Teriyaki eatery reopens in Mickey Plaza

James Fenton
Teriyaki Chicken & Beef Bowl recently reopened at 5600 Mickey Drive, Suite A, in Farmington.

FARMINGTON – After serving up Japanese fare from his eatery in Middlefork Plaza on Main Street  in the city's center for 21 years, lease problems have compelled owner and chef Cuong Tran to relocate to another strip mall on the east side of town.

On April 1, Tran reopened Teriyaki Chicken & Beef Bowl in Mickey Plaza, a strip mall perched above east Main Street on Mickey Drive that overlooks the Memory Gardens cemetery.  Before Tran moved in, the space was an Italian restaurant called Sauce and a dress shop before that.

Relocating to a sleepier side of town to relaunch his eatery after more than two decades surrounded by box stores and car dealerships has proved to be a smart move, Tran said.

"It's working. It's working good," Tran said on Thursday as he jumped around his new kitchen and prep area assembling a half-dozen orders at once.

Alone in the kitchen, Tran is often in motion, moving among a stove, deep fryers, a grill, rice cookers, large pots containing bubbling sauces and prep tables where he chops meat and vegetables. He also makes egg rolls and pot stickers by hand, forming them one by one in between shakes of a wok or amid the sizzle from the grill.

In the back, towering stacks of Styrofoam to-go cartons mask a wall. The restaurant has booths and tables for dining in, but Tran said the majority of his business is carry out. His wife, Char, and teenage son run the front of the house.

Cooking teriyaki dishes at the new spot makes for longer days since his move, Tran said. He used to start the day around mid-morning to get set up for the lunch-hour rush, but now he arrives a few hours earlier to keep up with the increased demand, he said.

"Before, I made maybe 40 pounds of chicken a day," he said. "Now, 60 to 80 pounds (each day)."

His eatery, which he opened in 1995, was the first teriyaki restaurant in San Juan County, he said.

Tran was born in 1970 in Saigon, Vietnam, the child of a Vietnamese mother and American military father who died in the Vietnam War shortly after he was born.

When a Vietnamese friend touted living in the U.S., Tran decided to move to Farmington in 1990.

He went to work as a cook at the original restaurant location, buying the business a few years later. He said he decided to keep the name and the menu the same, a choice he stands by at the new location.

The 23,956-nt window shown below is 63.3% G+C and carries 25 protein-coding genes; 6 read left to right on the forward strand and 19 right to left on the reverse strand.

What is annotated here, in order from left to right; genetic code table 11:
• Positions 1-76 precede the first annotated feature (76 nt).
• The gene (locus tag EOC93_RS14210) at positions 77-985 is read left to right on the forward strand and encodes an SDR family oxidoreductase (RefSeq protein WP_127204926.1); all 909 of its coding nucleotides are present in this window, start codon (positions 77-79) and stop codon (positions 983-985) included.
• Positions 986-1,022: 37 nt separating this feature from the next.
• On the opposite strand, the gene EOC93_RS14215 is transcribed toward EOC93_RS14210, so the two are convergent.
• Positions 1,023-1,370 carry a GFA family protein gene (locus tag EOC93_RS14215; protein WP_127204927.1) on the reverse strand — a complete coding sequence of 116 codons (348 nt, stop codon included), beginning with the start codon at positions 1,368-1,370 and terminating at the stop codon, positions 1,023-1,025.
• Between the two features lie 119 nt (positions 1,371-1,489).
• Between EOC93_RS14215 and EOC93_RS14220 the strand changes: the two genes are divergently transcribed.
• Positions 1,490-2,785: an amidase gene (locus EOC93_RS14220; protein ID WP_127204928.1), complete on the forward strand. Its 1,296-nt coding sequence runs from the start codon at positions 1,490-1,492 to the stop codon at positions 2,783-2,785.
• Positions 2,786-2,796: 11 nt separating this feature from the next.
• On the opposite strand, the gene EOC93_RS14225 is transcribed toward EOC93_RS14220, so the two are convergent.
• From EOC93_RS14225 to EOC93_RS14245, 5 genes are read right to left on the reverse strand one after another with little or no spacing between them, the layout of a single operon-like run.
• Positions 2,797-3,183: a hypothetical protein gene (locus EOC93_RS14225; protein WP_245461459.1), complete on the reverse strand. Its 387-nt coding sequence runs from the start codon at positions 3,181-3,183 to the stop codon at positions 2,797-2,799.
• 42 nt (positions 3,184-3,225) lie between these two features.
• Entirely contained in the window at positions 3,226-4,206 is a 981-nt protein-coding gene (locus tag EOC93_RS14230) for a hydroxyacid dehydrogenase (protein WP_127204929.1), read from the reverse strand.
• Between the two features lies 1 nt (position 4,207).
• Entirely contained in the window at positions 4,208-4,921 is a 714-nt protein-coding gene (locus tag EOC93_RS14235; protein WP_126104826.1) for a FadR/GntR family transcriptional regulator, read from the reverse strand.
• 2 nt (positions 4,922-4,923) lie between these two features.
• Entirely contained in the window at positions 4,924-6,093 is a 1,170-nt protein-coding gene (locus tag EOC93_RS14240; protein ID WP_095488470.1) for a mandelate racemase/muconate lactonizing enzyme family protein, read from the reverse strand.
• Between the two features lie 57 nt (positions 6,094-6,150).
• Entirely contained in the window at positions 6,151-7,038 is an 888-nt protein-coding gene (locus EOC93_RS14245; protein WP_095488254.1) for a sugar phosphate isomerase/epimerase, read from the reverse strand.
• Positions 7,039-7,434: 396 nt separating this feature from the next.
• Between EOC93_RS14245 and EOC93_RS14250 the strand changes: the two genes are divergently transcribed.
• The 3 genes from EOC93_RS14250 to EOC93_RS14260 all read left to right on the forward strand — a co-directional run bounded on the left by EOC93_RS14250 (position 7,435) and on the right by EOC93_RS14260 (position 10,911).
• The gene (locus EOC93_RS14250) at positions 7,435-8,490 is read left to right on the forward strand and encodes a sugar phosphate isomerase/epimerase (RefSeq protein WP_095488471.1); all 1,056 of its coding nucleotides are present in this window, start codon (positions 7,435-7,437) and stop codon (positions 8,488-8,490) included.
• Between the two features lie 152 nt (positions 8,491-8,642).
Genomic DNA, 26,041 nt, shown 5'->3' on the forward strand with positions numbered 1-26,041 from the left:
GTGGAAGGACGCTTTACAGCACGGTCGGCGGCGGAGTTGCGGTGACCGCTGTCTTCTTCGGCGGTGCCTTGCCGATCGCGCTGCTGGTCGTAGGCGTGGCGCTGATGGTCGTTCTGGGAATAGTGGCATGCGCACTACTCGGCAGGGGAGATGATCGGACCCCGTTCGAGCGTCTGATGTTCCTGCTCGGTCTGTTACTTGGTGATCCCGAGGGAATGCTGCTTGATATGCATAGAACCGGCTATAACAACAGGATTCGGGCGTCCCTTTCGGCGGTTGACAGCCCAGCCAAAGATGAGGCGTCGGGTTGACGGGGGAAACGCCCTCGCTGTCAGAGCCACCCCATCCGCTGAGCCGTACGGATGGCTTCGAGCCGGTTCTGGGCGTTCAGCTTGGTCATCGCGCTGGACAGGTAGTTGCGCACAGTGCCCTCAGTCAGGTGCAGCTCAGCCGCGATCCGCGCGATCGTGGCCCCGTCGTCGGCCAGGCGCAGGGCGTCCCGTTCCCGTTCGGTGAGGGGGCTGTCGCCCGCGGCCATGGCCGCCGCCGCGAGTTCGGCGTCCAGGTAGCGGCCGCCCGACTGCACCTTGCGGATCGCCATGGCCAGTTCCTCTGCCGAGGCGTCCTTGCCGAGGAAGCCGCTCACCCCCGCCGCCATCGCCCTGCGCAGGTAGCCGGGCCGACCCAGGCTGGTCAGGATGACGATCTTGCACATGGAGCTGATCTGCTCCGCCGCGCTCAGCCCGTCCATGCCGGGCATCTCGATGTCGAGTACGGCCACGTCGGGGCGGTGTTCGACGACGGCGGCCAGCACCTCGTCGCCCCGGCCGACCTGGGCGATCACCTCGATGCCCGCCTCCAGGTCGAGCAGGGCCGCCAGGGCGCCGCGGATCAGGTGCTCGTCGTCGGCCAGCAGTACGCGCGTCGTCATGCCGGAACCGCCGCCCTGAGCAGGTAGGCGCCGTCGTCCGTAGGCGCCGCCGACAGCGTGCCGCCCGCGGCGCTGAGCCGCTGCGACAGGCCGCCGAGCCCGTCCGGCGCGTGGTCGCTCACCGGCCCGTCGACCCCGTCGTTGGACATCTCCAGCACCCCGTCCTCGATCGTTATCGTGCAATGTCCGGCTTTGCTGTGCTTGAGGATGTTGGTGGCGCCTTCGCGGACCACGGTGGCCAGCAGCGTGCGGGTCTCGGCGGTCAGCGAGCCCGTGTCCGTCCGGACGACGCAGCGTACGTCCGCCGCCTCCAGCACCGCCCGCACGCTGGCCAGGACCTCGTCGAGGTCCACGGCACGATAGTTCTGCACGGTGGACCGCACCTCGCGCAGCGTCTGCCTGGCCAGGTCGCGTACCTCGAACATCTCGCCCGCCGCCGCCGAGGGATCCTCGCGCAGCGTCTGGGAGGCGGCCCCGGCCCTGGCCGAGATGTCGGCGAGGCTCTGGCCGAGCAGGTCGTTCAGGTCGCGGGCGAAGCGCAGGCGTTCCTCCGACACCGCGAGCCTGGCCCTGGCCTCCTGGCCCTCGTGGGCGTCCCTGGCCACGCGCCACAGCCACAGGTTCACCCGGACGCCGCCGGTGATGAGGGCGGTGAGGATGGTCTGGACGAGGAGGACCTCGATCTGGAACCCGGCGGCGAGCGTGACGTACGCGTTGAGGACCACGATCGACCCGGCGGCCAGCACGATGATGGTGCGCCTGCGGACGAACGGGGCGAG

Tran also offers curry chicken, beef or shrimp, sweet and sour pork or chicken and rice noodle dishes like stir-fried curry shrimp with noodles or yakitori, a Japanese type of skewered chicken grilled over a charcoal fire).

But Tran's teriyaki sauce is his specialty, he said, and it is a closely held recipe. Typical teriyaki sauce includes a blend of soy sauce, mirin (a Japanese sweet rice wine), sake and sugar. Tran marinates chicken, shrimp, beef and pork in it, ladles the sauce over vegetables and rice, and makes gallons of the basting sauce each day in a cooking pot taller than a golf bag.

"It's a secret," he said of his teriyaki recipe. "But (when customers) go to try it, they like it."

Wide as a kiddie pool and two feet deep, Tran's giant rice cooker delivers as much as 80 pounds of his signature blend of white and jasmine rice each day. Rice is a savory addition to Japanese fare, but it also serves a practical purpose — as a catch-all at the bottom of the plate to soak up any extra sauce, he said.

His teriyaki sauce is so popular with some customers, he said, that many of them ask if they can buy it.

"If I know them, I (will) sell them a small cup," he said. "When they're happy, I'm happy."
Farmington resident Madella Kannard has followed Tran's food to the new spot. On Thursday, she came by with her family for lunch.

Kannard said she has enjoyed her favorite dish — Tran's teriyaki chicken bowl (grilled teriyaki chicken and stir-fried vegetables over rice) — for years.

"I went to his old place a lot by the Motor Vehicles (Department in the center of town)," Kannard said. "It's really good food. That's why we're here."

James Fenton is the business editor of The Daily Times. He can be reached at 505-564-4621.

More info

What: Teriyaki Chicken & Beef Bowl

Where: 5600 Mickey Drive, Suite A, in Farmington

Hours: 11 a.m. to 9 p.m. Monday through Saturday

More info: Call 505-325-0111